23 thoughts on “ICELANDIC FOOD TOUR in REYKJAVIK, ICELAND (ultimate guide)

  1. Chad and Claire says:

    Thank you so much for joining us in Reykjavik (which I know I (Claire) pronounced wrong in the video 😭) as we ate our way around the city. 🥰 You all are in for a fantastic treat— this Iceland series might just be one of our best ones yet. If you follow us on Patreon and Instagram, you would already know that we chose to return to VAN LIFE (!!!!!) for a whole week, as we explored the majestic Icelandic countryside. Stay tuned for an exciting series of wholesome videos, showcasing the incomparable beauty of Iceland. 😁🇮🇸

    “Bless bless” until the next one,
    Claire (and Chad) 🤍

  2. hmt5oo hmt5oo says:

    I love Iceland.
    I love the peoples which I consider one of the most honest humble peoples in the world.
    Whoever , when it come to food , there is no single reason in our planets for any traveler foodie to choose icleand as one platter in Iceland probably cost what I will.spend in 2 weeks in other places in Asia.
    Even for Icelandic, I think is cheaper to travel overseas include adding airfare for dining in two days than try to dine in your block…
    Sample sandwich or slice pizza 20.00+

  3. sabrina`s travel adventures says:

    Great food tour!
    France and Italy are some of my favourite place on Earth but Iceland 🇮🇸 is my happy place! No other places on Earth can compare to Iceland!I hope you will love it as much as we do!
    Have a fabulous time!

  4. Nekon Samorayee says:

    Iceland maybe dream for someone. It's not big deal it's not very beautiful. It's because of the price. It's so much expensive country . You come as a tourist you welcome. But if you wanna work here you have to pay 24% normal tax . Most of the pavement a place like around the church or the colorful building pavement. There's hot water pipes are moved . That's why it's warm . In the winter if this hot water is not running you can't walk there . It's gone icy .

  5. galenrog says:

    I have had lamb in several countries. The best flavor and texture has always been in Iceland.

    The fish paste, for me, should start with a quality cod. Haddock or Pollack are acceptable, as is Halibut. Putting it on any quality dark rye, which has a fairly neutral flavor, helps bring out the flavor of any herbs or spices used with the fish. Also, caraway seeds, which are liberally used in inferior rye breads, are an affront to anyone who values traditional bread making.

    Generally, traditional Icelandic foods are descended from old Norse, as is much of Icelandic culture. Adapted over the past thousand years of relative isolation from Europe to fit the local resources, I have enjoyed nearly every aspect of Icelandic food.

    Had I more resources, I would consider retiring there.

    Time for more coffee.

  6. Juliana Cappa says:

    I had been contemplating going to either Iceland or Norway next year to see the northern lights, and you guys are REALLY pushing me towards Iceland here lol
    On a totally different topic, I so hope we get a Christmas Tree tour in December, so we can get a recap of your amazing journeys so far! Love your videos, guys ❤️

  7. Ragna Eyjadóttir says:

    omg, do not eat Kæstur Hákarl .. its utterly DISGUSTING! .. also why would you want to? its like an emergency food for people in the past. Have a good Svið, a heart waming meat soup or just a good rye bread with butter!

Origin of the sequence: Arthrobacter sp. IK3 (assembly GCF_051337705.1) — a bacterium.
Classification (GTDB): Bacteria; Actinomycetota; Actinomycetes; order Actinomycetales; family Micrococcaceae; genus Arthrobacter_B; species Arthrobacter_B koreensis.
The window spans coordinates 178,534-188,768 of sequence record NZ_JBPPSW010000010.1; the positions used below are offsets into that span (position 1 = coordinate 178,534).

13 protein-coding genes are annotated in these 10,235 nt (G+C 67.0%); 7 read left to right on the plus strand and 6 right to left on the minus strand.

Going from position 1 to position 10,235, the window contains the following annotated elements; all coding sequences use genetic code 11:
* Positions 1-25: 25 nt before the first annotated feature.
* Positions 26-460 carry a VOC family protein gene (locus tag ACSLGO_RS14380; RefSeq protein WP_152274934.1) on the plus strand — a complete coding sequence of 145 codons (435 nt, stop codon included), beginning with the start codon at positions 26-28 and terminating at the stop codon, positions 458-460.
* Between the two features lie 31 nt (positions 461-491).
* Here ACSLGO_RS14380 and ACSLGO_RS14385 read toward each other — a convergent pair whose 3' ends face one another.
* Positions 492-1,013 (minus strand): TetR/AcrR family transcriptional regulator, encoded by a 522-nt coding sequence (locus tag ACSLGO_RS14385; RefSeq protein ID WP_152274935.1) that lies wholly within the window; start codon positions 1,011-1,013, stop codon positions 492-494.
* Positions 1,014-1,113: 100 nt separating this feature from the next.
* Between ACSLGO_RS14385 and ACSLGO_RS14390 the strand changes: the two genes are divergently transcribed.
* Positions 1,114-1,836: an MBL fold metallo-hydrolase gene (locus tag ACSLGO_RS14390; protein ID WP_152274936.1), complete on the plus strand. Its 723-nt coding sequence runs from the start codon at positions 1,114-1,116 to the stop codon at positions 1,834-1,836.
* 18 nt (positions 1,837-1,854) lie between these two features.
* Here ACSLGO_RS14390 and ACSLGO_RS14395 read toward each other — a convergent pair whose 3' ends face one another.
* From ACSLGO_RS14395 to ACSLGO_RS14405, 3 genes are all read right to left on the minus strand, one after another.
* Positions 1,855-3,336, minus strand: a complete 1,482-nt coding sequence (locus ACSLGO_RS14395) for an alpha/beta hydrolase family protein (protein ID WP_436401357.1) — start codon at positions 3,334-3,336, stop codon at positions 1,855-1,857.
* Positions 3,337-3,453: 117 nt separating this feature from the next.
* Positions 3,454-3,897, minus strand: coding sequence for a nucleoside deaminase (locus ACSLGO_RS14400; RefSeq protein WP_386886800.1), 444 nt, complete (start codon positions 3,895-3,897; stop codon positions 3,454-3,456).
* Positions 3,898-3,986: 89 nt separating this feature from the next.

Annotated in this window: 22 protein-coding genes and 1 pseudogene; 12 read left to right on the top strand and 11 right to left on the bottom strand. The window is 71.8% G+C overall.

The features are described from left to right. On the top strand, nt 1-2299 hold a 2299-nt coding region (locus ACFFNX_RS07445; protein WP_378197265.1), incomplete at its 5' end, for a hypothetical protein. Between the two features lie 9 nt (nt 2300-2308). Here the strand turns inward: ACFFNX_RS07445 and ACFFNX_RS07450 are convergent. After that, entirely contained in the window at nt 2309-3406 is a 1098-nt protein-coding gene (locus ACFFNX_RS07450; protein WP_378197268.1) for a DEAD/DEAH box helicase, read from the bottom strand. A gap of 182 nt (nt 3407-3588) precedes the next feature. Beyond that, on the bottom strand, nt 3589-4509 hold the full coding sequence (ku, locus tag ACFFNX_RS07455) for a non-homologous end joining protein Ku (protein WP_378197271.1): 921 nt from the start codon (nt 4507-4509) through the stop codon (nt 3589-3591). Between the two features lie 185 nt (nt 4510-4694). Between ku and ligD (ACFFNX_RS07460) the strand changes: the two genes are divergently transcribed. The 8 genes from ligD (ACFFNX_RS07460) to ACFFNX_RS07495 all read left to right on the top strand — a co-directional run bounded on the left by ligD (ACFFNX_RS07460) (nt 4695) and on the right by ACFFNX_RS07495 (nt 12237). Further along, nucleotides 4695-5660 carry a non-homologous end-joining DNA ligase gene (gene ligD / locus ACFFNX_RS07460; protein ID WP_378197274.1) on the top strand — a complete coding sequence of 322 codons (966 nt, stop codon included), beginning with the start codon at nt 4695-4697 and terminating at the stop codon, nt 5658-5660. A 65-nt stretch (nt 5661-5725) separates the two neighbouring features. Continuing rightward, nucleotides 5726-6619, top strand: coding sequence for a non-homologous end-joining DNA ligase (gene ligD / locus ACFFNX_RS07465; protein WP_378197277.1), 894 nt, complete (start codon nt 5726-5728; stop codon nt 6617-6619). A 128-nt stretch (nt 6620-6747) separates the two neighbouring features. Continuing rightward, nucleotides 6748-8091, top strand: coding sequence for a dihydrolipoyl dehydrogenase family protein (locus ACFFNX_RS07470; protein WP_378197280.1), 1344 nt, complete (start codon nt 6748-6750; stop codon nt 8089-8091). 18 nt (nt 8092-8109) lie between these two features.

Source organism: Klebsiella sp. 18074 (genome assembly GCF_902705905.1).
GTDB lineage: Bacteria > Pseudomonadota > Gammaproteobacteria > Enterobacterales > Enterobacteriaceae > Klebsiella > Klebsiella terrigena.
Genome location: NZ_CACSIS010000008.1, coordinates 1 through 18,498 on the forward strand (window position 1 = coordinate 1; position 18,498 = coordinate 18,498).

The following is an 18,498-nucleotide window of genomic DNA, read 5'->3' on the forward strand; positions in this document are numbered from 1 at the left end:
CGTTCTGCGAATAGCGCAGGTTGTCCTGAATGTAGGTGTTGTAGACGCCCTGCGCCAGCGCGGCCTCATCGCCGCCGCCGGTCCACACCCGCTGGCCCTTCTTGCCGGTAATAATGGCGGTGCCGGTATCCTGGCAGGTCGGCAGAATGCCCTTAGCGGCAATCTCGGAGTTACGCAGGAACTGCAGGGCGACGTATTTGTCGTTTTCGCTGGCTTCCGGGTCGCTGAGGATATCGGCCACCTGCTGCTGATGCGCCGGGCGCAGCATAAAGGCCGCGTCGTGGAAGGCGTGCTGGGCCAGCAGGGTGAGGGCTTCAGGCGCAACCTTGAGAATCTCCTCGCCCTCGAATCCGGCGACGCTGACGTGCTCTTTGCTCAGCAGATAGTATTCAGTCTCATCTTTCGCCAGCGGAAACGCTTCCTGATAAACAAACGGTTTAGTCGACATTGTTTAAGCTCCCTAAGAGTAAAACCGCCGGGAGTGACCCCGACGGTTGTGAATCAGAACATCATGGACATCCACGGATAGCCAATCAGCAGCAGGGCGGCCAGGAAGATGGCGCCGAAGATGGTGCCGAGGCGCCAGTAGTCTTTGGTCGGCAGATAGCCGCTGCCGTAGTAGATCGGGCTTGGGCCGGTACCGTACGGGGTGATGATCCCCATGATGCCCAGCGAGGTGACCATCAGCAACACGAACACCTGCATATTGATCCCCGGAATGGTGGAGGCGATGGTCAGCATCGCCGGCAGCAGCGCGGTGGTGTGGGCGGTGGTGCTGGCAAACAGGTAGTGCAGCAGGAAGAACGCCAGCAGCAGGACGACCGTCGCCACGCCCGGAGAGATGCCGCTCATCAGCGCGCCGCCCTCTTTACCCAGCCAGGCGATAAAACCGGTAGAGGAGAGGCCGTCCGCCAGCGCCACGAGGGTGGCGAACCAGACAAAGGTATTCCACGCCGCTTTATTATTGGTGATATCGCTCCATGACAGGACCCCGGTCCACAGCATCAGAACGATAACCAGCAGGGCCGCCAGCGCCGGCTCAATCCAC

8. Guðbjörg Gísladóttir says:

    You say Appelsín tastes like Fanta? Well both are made from Oranges. That said… I prefer Appelsín to Fanta always, even if Appelsín is very sweet… Well as a child I had only tasted Appelsín. In Icelandic an Orange is (most often) called Appelsína… that is where Appelsín gets it´s name. There has been tried to "make" better names for the fruit…none have stuck. (Appelsína is taken from Danish and means an apple from China). I have never put Plokkfisk on top of Rúgbrauð… but eating a piece of Rúgbrauð with lot of smjör on top along with a good plokkfisk (from haddock of course) is very good.
    Putting slices of Hangikjöt on top of Flatköku is part of what is "a must" at every party where any food (or cakes) is offered.
    Why bury the shark? because it is not cut to let out the blood right after catching the animal. As sharks do not have an urinary system (track) the ammonia can kill. To avoid that, the meat is buried for 1-3 months and dried afterwards It is called "kæsing" and the meat is called "kæstur Hákarl"
    9:54 LOL NO! the name is Hallgrímskirkja. Lets make it a bit easier…
    Kirkja is the Icelandic word for church.
    Hallgrímur Pétursson was a priest who wrote the Passíusálmar – that made him our foremost poet. The church is named after him.
    so… start with Hall (strong LL is used here) then the latter part of his name Grímur (it is Í not i) and at last Kirkja or church.
    Pylsurnar 14:54 (The hot dogs) are made by SS (Sláturfélag Suðurlands) It is what is put in the water at "Bæjarins Bestu" that makes those a bit different than at home.
    At last… I hope you enjoy your stay here in Reykjavík, Iceland. Askur (askur.is) offers a buffet every Sunday from six in the evening (costs 5.990. pr person) The place also offers a buffet during lunch (costs 2.990) every workday… but the variety on Sunday evenings is so much more and better that I go only on Sunday evenings
    16:32 Skyr is not really "a yogurt" as you should have seen at the grocery store. You should stir some sugar into it and have it with milk or cream… on a deep plate. with sugar on top too.

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